Some people don’t like garlic. I’m not friends with those people.
Perhaps it would be easier to dislike garlic and its pungent perfume, but though I won’t be dabbing it on my wrists and behind my ears anytime soon, I. Love. Garlic. In fact, I’m pretty sure I love everything about it. I love the taste. I love the smell that lingers in the kitchen. The fact that it’s good for you just makes it easier to adore. And my most favorite part about garlic? The smell of my fingers after chopping it. I’ll be at work the next day, thinking hard about some strategy or other, chin cradled in hand, and “oh, what’s that?” Yes, I just surreptitiously sniffed my fingers, and I liked it.
Lentil Vegetable Soup calls for three cloves of garlic, but I added four. I almost always add at least one more clove than is called for. And then I chopped the yellow onions. The kitchen is starting to smell ever so savory. Now, on to the leeks. And then I pause. These are not leeks. These are white bulb onions, or so says the farmer’s tag wrapped around the green stems.
This is a white bulb onion:
This is a leek:
So, on this blog post, you (and by you, I mean me, the amateur) might think leeks and white bulb onions look a lot a like. Well, they kinda do, but what you can’t see here is the size difference. White bulb onions are dainty little things, only a smidge larger than a chive or green onion (she says like she knows what the freak she’s talking about). Leeks are hefty and much larger.
I watched Ina Garten’s show. I watched her cut the leek and demonstrate how she recommended I, her sweet innocent viewer, cut the damn thing. And then I marched into Central Market and stood in front of the greens for five minutes trying to figure out which were the leeks. I shoulder most of the blame, but really, Central Market, mark your leeks better. Seriously, though, even if I hadn’t seen the episode, I would have needed only a modicum of logic to determine that the green thingy with white ends in my hand was not in fact a leek but instead a white bulb onion. See, Miss Ina is smart. She very clearly indicated that four cups of chopped leeks is ALSO three whole leeks (just the white bits). So, when examining the puny white onion compared to the recipe at hand, I SHOULD have deduced that there was NO way three of these little guys would make four cups of anything.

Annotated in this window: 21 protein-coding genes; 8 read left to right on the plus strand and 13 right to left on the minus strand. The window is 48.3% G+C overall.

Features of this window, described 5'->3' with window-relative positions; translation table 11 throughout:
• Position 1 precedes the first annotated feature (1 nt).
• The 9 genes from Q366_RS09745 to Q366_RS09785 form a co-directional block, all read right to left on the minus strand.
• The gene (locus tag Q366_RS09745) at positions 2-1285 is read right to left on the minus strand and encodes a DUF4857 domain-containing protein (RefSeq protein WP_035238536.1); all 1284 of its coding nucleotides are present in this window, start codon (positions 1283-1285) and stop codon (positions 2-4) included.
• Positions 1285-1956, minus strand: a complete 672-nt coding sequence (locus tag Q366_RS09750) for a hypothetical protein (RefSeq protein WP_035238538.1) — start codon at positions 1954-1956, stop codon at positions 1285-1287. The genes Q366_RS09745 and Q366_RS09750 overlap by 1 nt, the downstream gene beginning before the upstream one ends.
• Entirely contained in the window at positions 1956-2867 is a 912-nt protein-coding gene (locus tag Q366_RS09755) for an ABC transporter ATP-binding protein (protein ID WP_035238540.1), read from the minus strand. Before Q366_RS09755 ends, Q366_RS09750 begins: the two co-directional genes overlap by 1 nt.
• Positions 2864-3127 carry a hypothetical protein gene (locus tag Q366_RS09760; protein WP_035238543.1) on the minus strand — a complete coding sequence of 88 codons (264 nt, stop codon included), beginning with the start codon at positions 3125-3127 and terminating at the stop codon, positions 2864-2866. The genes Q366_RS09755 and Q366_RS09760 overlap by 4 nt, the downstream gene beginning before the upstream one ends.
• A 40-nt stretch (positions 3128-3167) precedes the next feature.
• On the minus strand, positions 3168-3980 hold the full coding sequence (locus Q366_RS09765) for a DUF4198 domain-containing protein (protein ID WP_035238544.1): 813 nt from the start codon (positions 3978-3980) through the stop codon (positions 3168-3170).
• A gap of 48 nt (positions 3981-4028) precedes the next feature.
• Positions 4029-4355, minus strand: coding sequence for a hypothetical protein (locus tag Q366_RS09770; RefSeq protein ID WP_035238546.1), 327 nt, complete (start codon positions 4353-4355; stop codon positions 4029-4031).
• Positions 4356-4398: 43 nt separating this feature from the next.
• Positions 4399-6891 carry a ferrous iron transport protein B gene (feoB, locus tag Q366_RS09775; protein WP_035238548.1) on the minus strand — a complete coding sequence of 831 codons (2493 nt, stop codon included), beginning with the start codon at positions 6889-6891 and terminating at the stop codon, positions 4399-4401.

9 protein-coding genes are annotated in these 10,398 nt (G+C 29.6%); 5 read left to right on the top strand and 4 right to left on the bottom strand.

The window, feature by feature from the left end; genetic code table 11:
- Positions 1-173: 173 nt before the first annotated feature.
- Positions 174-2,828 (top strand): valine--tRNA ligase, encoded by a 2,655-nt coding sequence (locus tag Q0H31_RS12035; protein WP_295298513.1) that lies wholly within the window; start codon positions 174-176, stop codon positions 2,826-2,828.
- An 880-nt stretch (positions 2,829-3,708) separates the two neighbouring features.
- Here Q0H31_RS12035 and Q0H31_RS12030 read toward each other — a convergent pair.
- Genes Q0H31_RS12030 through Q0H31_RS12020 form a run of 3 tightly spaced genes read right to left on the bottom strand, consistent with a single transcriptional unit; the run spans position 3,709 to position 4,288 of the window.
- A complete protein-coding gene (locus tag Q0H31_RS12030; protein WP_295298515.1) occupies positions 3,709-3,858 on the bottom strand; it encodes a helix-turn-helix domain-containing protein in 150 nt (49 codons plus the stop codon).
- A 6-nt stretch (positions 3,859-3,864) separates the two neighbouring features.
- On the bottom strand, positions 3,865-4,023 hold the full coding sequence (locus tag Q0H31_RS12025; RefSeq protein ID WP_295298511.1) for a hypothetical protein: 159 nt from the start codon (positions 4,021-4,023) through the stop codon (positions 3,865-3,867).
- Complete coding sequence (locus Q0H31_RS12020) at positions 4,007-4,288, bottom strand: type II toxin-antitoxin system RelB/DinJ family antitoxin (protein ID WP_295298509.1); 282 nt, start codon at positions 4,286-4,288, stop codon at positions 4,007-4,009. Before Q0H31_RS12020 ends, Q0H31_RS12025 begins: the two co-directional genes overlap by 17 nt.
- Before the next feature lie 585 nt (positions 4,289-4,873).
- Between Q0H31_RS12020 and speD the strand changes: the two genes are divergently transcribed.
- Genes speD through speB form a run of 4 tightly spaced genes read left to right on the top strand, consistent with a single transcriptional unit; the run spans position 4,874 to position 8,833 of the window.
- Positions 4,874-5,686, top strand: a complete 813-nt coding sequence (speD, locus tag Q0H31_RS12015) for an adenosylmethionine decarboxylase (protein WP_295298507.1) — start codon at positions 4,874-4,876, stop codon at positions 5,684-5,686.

Never fear, yet another reason I prefer cooking over baking. I decided that in cooking, a little boo boo like leeks versus white bulb onions is like using a synonym. It’s all good. It still tastes lovely and is on the right track. But in baking, if, say, you were to accidentally purchase baking soda instead of baking powder, you might have a real disaster on your hands. I actually have no idea what I’m talking about, but I’m guessing this would be the case.
In the end, the soup is so delicious, white bulb onions and regular green lentils (they were out of French green lentils) and all.
And my fingers smell awesome.